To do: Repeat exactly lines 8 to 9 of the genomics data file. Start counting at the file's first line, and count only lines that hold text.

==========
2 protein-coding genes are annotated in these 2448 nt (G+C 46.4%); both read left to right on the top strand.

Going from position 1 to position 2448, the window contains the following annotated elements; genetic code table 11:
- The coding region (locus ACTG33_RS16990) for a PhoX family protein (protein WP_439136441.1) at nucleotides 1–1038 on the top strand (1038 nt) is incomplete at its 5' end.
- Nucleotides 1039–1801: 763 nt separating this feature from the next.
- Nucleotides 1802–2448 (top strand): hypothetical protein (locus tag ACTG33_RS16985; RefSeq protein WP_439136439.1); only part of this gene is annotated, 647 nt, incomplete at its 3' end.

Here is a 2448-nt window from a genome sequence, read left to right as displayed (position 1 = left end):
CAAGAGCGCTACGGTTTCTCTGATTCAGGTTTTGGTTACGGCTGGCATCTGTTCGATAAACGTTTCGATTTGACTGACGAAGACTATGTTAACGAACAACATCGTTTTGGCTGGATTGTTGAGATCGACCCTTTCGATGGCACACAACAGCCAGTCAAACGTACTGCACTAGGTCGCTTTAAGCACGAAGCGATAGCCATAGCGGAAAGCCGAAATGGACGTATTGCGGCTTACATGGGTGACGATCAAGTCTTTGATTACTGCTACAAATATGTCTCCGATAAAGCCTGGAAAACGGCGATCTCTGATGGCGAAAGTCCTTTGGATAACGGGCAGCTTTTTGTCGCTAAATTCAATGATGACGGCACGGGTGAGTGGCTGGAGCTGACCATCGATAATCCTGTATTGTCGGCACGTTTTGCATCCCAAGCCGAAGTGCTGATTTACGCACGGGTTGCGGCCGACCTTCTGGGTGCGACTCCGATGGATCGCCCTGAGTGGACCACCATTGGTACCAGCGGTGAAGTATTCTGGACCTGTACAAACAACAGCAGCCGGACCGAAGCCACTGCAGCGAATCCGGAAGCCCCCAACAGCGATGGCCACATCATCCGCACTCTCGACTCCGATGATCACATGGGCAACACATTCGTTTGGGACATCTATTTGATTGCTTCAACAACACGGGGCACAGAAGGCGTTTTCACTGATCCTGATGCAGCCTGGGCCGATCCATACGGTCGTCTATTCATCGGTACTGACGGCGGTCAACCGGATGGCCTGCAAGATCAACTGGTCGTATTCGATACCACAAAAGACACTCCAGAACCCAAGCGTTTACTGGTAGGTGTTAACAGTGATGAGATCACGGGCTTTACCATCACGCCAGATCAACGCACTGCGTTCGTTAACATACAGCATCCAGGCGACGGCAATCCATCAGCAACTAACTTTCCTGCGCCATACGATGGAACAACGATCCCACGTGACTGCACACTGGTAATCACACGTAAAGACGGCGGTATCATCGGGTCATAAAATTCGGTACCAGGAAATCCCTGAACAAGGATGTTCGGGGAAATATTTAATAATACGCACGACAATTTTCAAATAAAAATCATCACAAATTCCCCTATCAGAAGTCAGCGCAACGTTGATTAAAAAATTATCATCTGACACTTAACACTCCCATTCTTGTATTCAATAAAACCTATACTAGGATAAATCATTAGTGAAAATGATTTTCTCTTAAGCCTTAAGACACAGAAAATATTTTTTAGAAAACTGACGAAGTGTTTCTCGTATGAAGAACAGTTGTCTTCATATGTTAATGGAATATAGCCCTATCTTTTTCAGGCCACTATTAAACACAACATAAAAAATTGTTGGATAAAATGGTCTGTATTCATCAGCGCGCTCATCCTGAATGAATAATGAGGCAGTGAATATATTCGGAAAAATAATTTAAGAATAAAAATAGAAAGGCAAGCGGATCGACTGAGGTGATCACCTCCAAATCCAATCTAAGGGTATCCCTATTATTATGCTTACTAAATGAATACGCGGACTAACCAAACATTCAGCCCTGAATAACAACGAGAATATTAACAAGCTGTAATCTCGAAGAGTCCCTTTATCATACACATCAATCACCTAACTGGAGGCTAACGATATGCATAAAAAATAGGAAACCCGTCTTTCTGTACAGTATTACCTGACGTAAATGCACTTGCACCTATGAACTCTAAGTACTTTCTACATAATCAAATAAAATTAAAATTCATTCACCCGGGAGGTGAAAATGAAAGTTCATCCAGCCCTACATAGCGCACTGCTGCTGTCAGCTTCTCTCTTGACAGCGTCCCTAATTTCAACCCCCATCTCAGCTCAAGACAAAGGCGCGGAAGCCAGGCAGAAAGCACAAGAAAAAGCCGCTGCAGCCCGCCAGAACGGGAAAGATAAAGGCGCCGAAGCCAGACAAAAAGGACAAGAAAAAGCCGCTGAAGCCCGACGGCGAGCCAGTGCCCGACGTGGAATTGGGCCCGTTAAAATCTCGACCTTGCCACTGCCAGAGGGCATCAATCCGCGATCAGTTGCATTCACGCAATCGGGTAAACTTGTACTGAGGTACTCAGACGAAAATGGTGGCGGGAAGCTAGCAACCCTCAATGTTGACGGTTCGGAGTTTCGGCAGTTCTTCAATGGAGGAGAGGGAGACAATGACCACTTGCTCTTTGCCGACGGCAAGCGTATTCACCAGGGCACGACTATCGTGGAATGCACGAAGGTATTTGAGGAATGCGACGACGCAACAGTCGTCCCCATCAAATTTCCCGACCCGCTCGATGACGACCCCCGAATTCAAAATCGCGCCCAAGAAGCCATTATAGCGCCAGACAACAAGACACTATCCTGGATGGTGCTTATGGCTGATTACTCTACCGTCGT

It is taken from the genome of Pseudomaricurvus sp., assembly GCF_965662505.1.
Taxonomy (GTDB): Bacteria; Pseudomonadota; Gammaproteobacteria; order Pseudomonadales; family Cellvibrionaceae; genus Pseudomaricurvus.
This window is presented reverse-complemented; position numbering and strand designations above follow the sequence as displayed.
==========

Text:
It is taken from the genome of Pseudomaricurvus sp., assembly GCF_965662505.1.
Taxonomy (GTDB): Bacteria; Pseudomonadota; Gammaproteobacteria; order Pseudomonadales; family Cellvibrionaceae; genus Pseudomaricurvus.